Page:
Master batsman Steve Smith ground out an unbeaten 77 to put Australia in the driving seat after the opening day of the second Test against New Zealand yesterday.
In the Black Caps’ first Boxing Day Test at the Melbourne Cricket Ground (MCG) since 1987, Skipper Kane Williamson won the toss and opted to bowl, and it looked to be a good decision with Joe Burns out first ball and David Warner just before lunch.
But first Marnus Labuschagne, the world’s leading run-scorer for 2019, and then Smith smacked half centuries to seize back control and leave them on 257 for four, frustrating the disciplined New Zealand bowlers who kept the run-rate down.
Along with the fidgety Smith, Travis Head was not out 25, desperate for runs after a lean spell.
Labuschagne made 63 with Colin de Grandhomme the pick of the bowlers with 2-48.
The visitors need to win to square the three-match series after crashing in the opening day-night clash in Perth by 296 runs.
It was a bold decision by Williamson to bowl on a pitch that has traditionally been docile and favoured the batsmen.
And it appeared to pay dividends in a sizzling opening over from Trent Boult, back after missing two Tests with a rib injury.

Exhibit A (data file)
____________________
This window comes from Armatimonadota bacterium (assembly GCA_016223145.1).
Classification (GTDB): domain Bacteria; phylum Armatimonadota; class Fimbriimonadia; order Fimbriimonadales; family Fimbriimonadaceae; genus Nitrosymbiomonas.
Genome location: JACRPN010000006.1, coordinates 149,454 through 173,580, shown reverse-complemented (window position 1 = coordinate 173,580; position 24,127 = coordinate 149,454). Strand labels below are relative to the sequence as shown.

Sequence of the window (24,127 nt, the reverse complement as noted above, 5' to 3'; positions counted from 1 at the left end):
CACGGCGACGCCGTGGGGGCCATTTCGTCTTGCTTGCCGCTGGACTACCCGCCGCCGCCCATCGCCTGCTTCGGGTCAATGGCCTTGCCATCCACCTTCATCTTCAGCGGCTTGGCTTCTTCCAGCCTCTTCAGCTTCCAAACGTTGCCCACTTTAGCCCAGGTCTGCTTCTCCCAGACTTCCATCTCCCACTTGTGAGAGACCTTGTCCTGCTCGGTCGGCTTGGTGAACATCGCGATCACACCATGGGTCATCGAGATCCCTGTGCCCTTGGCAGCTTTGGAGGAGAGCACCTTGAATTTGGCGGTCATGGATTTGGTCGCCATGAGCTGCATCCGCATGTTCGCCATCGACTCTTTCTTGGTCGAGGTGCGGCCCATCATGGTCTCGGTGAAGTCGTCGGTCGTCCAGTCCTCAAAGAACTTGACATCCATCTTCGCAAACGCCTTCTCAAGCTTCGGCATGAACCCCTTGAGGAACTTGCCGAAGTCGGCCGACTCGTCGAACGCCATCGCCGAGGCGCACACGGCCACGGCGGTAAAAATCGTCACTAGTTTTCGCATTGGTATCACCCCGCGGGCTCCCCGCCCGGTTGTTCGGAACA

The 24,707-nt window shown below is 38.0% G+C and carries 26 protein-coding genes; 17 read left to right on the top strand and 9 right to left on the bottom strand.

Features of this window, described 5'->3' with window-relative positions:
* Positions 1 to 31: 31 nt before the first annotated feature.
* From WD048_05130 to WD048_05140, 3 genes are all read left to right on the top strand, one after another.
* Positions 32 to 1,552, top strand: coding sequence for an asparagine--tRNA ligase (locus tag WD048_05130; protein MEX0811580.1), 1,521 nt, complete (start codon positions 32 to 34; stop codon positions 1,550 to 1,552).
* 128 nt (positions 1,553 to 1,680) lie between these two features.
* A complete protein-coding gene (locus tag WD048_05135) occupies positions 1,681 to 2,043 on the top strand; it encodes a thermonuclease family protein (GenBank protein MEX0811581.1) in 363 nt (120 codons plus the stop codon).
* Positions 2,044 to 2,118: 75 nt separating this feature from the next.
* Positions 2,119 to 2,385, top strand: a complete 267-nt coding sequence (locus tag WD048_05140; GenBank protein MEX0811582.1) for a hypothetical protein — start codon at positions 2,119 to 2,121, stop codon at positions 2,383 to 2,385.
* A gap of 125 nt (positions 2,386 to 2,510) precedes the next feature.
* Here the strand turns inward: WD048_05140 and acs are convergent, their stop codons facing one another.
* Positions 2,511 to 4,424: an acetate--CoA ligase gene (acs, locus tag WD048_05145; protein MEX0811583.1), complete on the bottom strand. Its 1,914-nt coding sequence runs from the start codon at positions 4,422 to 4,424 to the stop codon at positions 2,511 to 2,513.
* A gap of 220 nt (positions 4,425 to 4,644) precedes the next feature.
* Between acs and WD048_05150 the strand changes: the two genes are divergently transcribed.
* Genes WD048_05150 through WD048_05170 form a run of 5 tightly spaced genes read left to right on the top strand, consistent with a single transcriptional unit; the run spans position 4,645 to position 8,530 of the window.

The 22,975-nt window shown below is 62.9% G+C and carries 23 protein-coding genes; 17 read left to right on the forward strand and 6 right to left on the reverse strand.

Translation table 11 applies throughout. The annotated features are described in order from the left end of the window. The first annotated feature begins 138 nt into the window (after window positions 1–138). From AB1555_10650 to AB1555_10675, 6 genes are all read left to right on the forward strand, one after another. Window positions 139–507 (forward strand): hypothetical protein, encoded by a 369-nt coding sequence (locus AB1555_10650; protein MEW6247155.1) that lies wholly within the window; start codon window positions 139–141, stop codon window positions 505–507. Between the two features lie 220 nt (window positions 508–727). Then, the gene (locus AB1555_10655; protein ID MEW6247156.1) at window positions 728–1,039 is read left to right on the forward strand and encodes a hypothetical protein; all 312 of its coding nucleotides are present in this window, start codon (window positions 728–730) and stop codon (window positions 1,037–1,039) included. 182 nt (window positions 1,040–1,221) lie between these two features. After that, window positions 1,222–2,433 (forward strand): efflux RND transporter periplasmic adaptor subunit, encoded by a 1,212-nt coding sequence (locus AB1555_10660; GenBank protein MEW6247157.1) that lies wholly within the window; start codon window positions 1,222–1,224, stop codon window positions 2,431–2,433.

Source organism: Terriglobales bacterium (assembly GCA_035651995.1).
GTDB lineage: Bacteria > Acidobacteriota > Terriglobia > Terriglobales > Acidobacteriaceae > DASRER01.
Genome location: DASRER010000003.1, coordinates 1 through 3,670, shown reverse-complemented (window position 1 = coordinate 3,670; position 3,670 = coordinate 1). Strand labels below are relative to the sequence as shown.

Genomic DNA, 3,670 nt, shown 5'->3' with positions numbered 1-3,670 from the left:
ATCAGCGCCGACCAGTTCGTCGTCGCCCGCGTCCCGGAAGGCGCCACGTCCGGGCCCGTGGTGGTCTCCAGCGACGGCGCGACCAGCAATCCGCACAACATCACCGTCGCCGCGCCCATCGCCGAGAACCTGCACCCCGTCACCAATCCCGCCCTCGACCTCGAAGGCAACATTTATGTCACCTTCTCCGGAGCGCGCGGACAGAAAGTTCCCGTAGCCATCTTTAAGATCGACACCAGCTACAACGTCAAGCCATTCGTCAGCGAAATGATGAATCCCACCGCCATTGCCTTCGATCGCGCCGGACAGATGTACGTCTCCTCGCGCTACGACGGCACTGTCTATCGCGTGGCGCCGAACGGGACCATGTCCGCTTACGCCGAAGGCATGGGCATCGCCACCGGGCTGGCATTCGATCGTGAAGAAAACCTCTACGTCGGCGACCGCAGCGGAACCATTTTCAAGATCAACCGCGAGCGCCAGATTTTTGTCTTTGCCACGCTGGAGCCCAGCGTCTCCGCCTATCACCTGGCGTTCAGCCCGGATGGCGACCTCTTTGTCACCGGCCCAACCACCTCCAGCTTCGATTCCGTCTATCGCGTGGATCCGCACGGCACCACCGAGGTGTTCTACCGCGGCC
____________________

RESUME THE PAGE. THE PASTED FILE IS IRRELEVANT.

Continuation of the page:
After three testing balls to Warner, his fourth clattered into Burns’ middle stump, with the opener out for a golden duck to huge roars from the large New Zealand contingent in the 70,000-plus crowd.
Boult was sorely missed by the Black Caps in Perth and along with Tim Southee found early swing and zip with the ball.
Labuschagne and Warner dug in to wrestle back the initiative before a Neil Wagner delivery saw Warner caught at slip for 41 attempting a drive, with Southee taking an outstanding one-handed catch.
The in-form Labuschagne looked set for another big score after plundering his fifth consecutive 50, having converted three of his previous four into centuries.
But it wasn’t to be and he was out in bizarre fashion, with a rising de Grandhomme ball ricocheting off his elbow and onto the stumps as he attempted to leave it.
He was fuming as he left the pitch, swinging his bat in frustration.
Smith was met with a mix of boos and cheers as he walked to the crease and after a poor summer, by his standards, appeared determined to build a decent score.
It was slow going, but he brought up his 28th Test half century off 103 balls - his first in four Tests.
Along the way he passed Greg Chappell (7,110 runs) to become Australia’s 10th highest run-scorer, with David Boon’s 7,422 his next target. AFP